Recipe 14.5 Action Handling Using Anonymous Inner Classes


Problem

You want action handling with less creation of special classes.

Solution

Use anonymous inner classes.

Discussion

Anonymous inner classes are declared and instantiated at the same time, using the new operator with the name of an existing class or interface. If you name a class, it will be subclassed; if you name an interface, the anonymous class will extend java.lang.Object and implement the named interface. The paradigm is:

b.addActionListener(new ActionListener( ) {     public void actionPerformed(ActionEvent e) {         showStatus("Thanks for pushing my second button!");         } });

Did you notice the }); by itself on the last line? Good, because it's important. The } terminates the definition of the inner class, while the ) ends the argument list to the addActionListener method; the single argument inside the parenthesis is an argument of type ActionListener that refers to the one and only instance created of your anonymous class. Example 14-2 contains a complete example.

Example 14-2. ButtonDemo2c.java
import java.applet.*; import java.awt.*; import java.awt.event.*; /** Demonstrate use of Button */ public class ButtonDemo2c extends Applet {     Button    b;     public void init( ) {         add(b = new Button("A button"));         b.addActionListener(new ActionListener( ) {             public void actionPerformed(ActionEvent e) {                 showStatus("Thanks for pushing my first button!");             }         });         add(b = new Button("Another button"));         b.addActionListener(new ActionListener( ) {             public void actionPerformed(ActionEvent e) {                 showStatus("Thanks for pushing my second button!");             }         });     } }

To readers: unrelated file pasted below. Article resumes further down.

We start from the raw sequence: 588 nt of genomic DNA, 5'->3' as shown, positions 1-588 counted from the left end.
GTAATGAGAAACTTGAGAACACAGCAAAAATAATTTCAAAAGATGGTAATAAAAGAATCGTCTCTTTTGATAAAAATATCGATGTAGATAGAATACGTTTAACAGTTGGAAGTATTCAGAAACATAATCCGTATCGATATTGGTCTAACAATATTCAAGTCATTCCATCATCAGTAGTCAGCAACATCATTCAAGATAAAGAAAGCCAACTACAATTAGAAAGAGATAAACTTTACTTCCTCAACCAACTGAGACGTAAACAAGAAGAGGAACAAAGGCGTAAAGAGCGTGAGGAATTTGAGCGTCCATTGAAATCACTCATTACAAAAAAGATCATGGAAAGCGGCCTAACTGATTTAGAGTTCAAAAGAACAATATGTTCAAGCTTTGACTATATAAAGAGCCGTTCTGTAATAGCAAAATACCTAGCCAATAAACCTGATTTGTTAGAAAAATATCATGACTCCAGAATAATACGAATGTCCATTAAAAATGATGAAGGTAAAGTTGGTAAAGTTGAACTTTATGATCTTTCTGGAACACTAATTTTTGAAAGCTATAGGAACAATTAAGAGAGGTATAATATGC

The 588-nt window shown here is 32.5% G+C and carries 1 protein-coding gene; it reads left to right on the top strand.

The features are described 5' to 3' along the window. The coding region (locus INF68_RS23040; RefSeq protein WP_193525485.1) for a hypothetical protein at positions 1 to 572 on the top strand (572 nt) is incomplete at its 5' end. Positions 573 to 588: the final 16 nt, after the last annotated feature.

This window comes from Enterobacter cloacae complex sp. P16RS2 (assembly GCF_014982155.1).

The real benefit of these anonymous inner classes, by the way, is that they keep the action handling code in the same place that the GUI control is being instantiated. This saves a lot of looking back and forth to see what a GUI control really does.

Those ActionListener objects have no instance name and appear to have no class name: is that possible? The former yes, but not the latter. In fact, class names are assigned to anonymous inner classes by the compiler. After compiling and testing ButtonDemo2c, I list the directory in which I ran the program:

C:\javasrc\gui>ls -1 ButtonDemo2c* ButtonDemo2c$1.class ButtonDemo2c$2.class ButtonDemo2c.class ButtonDemo2c.htm ButtonDemo2c.java C:\javasrc\gui>

Those first two are the anonymous inner classes. Note that a different compiler might assign different names to them; it doesn't matter to us. A word to the wise: don't depend on those names!

See Also

Most IDEs (see Recipe 1.1) have drag-and-drop GUI builder tools that make this task easier, at least for simpler projects.



Java Cookbook
Java Cookbook, Second Edition
ISBN: 0596007019
EAN: 2147483647
Year: 2003
Pages: 409
Authors: Ian F Darwin

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